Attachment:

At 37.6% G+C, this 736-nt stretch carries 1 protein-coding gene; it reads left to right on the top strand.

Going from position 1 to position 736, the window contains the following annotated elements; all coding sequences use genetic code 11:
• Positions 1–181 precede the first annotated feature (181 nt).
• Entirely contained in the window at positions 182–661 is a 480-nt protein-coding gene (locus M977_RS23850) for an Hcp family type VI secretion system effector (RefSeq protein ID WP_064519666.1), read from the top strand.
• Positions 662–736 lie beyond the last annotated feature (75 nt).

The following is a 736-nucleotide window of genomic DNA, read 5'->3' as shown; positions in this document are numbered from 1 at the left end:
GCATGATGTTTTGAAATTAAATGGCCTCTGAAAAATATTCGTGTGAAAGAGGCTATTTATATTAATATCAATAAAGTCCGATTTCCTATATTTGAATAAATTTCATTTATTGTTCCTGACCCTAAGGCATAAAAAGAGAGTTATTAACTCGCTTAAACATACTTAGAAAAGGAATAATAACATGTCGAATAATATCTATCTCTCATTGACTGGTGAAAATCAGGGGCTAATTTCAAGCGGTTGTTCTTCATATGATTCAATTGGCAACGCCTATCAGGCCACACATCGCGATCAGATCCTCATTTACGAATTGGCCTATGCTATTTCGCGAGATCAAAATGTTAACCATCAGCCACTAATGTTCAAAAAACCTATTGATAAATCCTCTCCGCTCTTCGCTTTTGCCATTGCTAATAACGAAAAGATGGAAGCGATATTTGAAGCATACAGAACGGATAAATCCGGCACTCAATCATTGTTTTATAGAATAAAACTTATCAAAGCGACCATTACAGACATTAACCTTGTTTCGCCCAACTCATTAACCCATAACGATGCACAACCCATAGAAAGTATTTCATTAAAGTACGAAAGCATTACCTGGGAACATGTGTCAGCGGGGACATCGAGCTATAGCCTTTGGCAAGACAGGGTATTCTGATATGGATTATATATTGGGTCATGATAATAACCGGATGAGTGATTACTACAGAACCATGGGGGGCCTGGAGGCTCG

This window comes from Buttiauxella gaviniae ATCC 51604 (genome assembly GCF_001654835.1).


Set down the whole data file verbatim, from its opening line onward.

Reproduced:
At 37.6% G+C, this 736-nt stretch carries 1 protein-coding gene; it reads left to right on the top strand.

Going from position 1 to position 736, the window contains the following annotated elements; all coding sequences use genetic code 11:
• Positions 1–181 precede the first annotated feature (181 nt).
• Entirely contained in the window at positions 182–661 is a 480-nt protein-coding gene (locus M977_RS23850) for an Hcp family type VI secretion system effector (RefSeq protein ID WP_064519666.1), read from the top strand.
• Positions 662–736 lie beyond the last annotated feature (75 nt).

The following is a 736-nucleotide window of genomic DNA, read 5'->3' as shown; positions in this document are numbered from 1 at the left end:
GCATGATGTTTTGAAATTAAATGGCCTCTGAAAAATATTCGTGTGAAAGAGGCTATTTATATTAATATCAATAAAGTCCGATTTCCTATATTTGAATAAATTTCATTTATTGTTCCTGACCCTAAGGCATAAAAAGAGAGTTATTAACTCGCTTAAACATACTTAGAAAAGGAATAATAACATGTCGAATAATATCTATCTCTCATTGACTGGTGAAAATCAGGGGCTAATTTCAAGCGGTTGTTCTTCATATGATTCAATTGGCAACGCCTATCAGGCCACACATCGCGATCAGATCCTCATTTACGAATTGGCCTATGCTATTTCGCGAGATCAAAATGTTAACCATCAGCCACTAATGTTCAAAAAACCTATTGATAAATCCTCTCCGCTCTTCGCTTTTGCCATTGCTAATAACGAAAAGATGGAAGCGATATTTGAAGCATACAGAACGGATAAATCCGGCACTCAATCATTGTTTTATAGAATAAAACTTATCAAAGCGACCATTACAGACATTAACCTTGTTTCGCCCAACTCATTAACCCATAACGATGCACAACCCATAGAAAGTATTTCATTAAAGTACGAAAGCATTACCTGGGAACATGTGTCAGCGGGGACATCGAGCTATAGCCTTTGGCAAGACAGGGTATTCTGATATGGATTATATATTGGGTCATGATAATAACCGGATGAGTGATTACTACAGAACCATGGGGGGCCTGGAGGCTCG

This window comes from Buttiauxella gaviniae ATCC 51604 (genome assembly GCF_001654835.1).